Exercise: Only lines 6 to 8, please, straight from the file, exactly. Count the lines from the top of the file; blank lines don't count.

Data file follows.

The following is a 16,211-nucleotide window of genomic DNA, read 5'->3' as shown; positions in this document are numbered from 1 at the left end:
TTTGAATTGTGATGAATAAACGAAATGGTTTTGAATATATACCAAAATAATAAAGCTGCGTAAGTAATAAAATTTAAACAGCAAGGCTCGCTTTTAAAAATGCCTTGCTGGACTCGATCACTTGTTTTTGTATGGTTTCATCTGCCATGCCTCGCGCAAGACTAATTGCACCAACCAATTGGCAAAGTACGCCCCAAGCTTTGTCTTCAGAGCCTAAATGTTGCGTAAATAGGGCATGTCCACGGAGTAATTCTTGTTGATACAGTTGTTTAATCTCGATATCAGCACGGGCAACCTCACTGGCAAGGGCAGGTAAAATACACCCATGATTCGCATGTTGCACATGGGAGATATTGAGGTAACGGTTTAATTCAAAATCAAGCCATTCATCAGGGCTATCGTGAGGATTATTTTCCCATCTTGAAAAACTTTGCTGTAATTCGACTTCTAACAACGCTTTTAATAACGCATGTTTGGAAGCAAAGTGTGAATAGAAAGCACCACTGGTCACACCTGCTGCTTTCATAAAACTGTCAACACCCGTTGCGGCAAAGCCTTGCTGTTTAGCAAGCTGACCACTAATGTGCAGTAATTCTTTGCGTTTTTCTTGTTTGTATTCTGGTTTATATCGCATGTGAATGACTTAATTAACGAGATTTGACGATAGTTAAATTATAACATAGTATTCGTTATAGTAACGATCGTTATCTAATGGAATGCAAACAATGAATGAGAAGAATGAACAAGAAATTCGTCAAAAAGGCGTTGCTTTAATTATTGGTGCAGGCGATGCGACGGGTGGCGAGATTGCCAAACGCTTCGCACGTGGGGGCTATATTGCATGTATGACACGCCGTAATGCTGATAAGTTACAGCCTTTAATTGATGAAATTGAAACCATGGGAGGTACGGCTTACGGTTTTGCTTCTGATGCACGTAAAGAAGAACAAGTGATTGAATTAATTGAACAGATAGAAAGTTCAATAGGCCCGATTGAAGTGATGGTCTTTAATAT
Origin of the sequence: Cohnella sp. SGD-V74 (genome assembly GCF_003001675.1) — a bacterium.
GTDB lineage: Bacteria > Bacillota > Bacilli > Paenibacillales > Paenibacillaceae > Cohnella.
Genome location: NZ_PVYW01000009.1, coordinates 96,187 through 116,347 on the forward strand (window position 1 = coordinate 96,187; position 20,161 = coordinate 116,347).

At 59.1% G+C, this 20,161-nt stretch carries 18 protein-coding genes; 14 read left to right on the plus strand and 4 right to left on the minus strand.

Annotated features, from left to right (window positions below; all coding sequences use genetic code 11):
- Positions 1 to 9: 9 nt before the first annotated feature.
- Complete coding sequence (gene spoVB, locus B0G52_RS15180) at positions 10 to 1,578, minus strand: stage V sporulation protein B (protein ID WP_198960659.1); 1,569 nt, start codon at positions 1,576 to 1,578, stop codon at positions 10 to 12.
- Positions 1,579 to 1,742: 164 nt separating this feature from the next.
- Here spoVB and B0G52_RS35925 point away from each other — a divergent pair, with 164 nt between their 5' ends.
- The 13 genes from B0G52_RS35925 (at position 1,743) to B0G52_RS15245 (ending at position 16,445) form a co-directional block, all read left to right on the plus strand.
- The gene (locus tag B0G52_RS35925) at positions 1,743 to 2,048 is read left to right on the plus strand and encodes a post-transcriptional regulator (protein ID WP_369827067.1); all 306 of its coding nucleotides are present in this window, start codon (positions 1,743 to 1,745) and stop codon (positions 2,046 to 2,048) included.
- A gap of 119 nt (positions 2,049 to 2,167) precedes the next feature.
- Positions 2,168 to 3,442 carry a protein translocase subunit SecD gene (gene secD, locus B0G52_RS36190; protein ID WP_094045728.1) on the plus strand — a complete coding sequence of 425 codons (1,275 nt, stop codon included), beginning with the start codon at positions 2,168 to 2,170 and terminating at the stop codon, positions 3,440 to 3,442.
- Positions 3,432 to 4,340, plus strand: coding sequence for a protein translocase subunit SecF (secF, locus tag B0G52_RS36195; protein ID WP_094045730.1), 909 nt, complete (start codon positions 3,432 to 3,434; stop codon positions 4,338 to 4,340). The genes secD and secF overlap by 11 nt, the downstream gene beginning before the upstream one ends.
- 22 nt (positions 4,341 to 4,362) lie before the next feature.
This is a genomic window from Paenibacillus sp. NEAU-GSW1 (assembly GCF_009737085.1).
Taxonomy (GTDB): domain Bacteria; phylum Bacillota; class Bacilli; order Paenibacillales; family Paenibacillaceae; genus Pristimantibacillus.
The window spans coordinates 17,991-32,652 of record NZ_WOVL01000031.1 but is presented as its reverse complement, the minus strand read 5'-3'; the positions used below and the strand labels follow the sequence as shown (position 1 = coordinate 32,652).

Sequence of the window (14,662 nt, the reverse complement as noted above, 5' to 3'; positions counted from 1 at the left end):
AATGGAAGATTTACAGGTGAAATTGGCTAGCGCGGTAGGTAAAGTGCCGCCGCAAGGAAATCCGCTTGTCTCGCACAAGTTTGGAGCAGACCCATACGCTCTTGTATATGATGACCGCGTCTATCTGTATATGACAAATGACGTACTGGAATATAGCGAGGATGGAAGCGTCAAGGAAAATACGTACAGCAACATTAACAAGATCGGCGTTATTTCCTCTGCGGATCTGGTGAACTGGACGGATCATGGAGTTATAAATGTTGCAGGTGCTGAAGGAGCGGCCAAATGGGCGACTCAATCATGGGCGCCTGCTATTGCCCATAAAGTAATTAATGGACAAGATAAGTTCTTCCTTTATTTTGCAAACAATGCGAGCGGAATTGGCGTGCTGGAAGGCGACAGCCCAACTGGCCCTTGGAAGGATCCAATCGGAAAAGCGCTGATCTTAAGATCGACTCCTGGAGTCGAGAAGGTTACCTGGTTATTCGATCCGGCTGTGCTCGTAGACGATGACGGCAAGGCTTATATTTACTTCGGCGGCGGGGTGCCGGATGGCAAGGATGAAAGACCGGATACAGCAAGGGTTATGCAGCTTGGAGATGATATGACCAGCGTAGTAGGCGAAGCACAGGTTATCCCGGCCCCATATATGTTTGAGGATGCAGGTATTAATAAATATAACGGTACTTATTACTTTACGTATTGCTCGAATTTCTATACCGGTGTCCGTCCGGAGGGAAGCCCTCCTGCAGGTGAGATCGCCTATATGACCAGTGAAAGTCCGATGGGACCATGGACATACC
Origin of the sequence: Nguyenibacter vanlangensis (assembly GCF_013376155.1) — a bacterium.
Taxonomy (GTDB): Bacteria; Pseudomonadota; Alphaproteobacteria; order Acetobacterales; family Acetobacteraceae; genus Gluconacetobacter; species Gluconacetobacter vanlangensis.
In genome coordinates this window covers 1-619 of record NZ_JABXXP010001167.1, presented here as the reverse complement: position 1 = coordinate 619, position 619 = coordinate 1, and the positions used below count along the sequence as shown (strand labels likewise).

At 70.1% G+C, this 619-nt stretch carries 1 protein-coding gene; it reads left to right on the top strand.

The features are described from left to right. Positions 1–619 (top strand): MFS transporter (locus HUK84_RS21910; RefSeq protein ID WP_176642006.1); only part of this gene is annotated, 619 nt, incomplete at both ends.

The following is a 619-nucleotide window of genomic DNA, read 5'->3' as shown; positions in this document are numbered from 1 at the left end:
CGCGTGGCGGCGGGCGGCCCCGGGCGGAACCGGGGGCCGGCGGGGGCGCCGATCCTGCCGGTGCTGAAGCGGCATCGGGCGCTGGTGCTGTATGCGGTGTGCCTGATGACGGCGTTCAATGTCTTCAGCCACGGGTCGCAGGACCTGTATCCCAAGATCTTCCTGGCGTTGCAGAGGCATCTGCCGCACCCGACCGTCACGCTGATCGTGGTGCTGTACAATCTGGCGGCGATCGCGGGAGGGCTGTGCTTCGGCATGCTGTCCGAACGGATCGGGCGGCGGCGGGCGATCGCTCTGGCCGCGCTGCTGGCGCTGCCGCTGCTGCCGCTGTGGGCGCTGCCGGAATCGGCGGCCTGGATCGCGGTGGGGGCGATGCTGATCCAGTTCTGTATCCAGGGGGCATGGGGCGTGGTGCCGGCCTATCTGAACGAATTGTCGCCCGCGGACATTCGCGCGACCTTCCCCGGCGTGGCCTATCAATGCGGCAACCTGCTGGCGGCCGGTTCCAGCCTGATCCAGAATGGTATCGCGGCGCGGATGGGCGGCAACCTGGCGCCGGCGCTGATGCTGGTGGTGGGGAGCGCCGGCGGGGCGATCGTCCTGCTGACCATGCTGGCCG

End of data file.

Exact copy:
At 59.1% G+C, this 20,161-nt stretch carries 18 protein-coding genes; 14 read left to right on the plus strand and 4 right to left on the minus strand.

Annotated features, from left to right (window positions below; all coding sequences use genetic code 11):
- Positions 1 to 9: 9 nt before the first annotated feature.